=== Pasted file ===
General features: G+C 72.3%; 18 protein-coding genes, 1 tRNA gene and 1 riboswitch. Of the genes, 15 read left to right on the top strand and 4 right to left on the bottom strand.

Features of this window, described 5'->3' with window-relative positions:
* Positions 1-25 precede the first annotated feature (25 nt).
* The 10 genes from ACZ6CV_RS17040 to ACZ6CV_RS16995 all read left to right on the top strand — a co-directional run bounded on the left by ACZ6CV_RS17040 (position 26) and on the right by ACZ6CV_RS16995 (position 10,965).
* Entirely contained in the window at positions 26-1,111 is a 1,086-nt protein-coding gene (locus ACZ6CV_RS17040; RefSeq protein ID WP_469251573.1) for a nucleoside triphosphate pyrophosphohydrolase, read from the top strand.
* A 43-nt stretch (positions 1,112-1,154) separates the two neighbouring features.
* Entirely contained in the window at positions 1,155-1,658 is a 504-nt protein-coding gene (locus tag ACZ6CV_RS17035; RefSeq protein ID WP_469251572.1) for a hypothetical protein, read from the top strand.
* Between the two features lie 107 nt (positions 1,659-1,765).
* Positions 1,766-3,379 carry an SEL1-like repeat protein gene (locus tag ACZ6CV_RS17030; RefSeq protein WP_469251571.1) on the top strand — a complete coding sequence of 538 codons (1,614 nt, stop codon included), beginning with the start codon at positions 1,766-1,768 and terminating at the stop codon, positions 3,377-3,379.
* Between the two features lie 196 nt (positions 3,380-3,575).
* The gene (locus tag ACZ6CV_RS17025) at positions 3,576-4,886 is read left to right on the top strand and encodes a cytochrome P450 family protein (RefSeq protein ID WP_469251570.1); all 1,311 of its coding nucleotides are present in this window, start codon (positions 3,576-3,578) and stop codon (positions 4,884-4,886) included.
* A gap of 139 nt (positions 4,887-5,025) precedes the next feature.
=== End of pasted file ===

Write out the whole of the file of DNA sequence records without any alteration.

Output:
General features: G+C 72.3%; 18 protein-coding genes, 1 tRNA gene and 1 riboswitch. Of the genes, 15 read left to right on the top strand and 4 right to left on the bottom strand.

Features of this window, described 5'->3' with window-relative positions:
* Positions 1-25 precede the first annotated feature (25 nt).
* The 10 genes from ACZ6CV_RS17040 to ACZ6CV_RS16995 all read left to right on the top strand — a co-directional run bounded on the left by ACZ6CV_RS17040 (position 26) and on the right by ACZ6CV_RS16995 (position 10,965).
* Entirely contained in the window at positions 26-1,111 is a 1,086-nt protein-coding gene (locus ACZ6CV_RS17040; RefSeq protein ID WP_469251573.1) for a nucleoside triphosphate pyrophosphohydrolase, read from the top strand.
* A 43-nt stretch (positions 1,112-1,154) separates the two neighbouring features.
* Entirely contained in the window at positions 1,155-1,658 is a 504-nt protein-coding gene (locus tag ACZ6CV_RS17035; RefSeq protein ID WP_469251572.1) for a hypothetical protein, read from the top strand.
* Between the two features lie 107 nt (positions 1,659-1,765).
* Positions 1,766-3,379 carry an SEL1-like repeat protein gene (locus tag ACZ6CV_RS17030; RefSeq protein WP_469251571.1) on the top strand — a complete coding sequence of 538 codons (1,614 nt, stop codon included), beginning with the start codon at positions 1,766-1,768 and terminating at the stop codon, positions 3,377-3,379.
* Between the two features lie 196 nt (positions 3,380-3,575).
* The gene (locus tag ACZ6CV_RS17025) at positions 3,576-4,886 is read left to right on the top strand and encodes a cytochrome P450 family protein (RefSeq protein ID WP_469251570.1); all 1,311 of its coding nucleotides are present in this window, start codon (positions 3,576-3,578) and stop codon (positions 4,884-4,886) included.
* A gap of 139 nt (positions 4,887-5,025) precedes the next feature.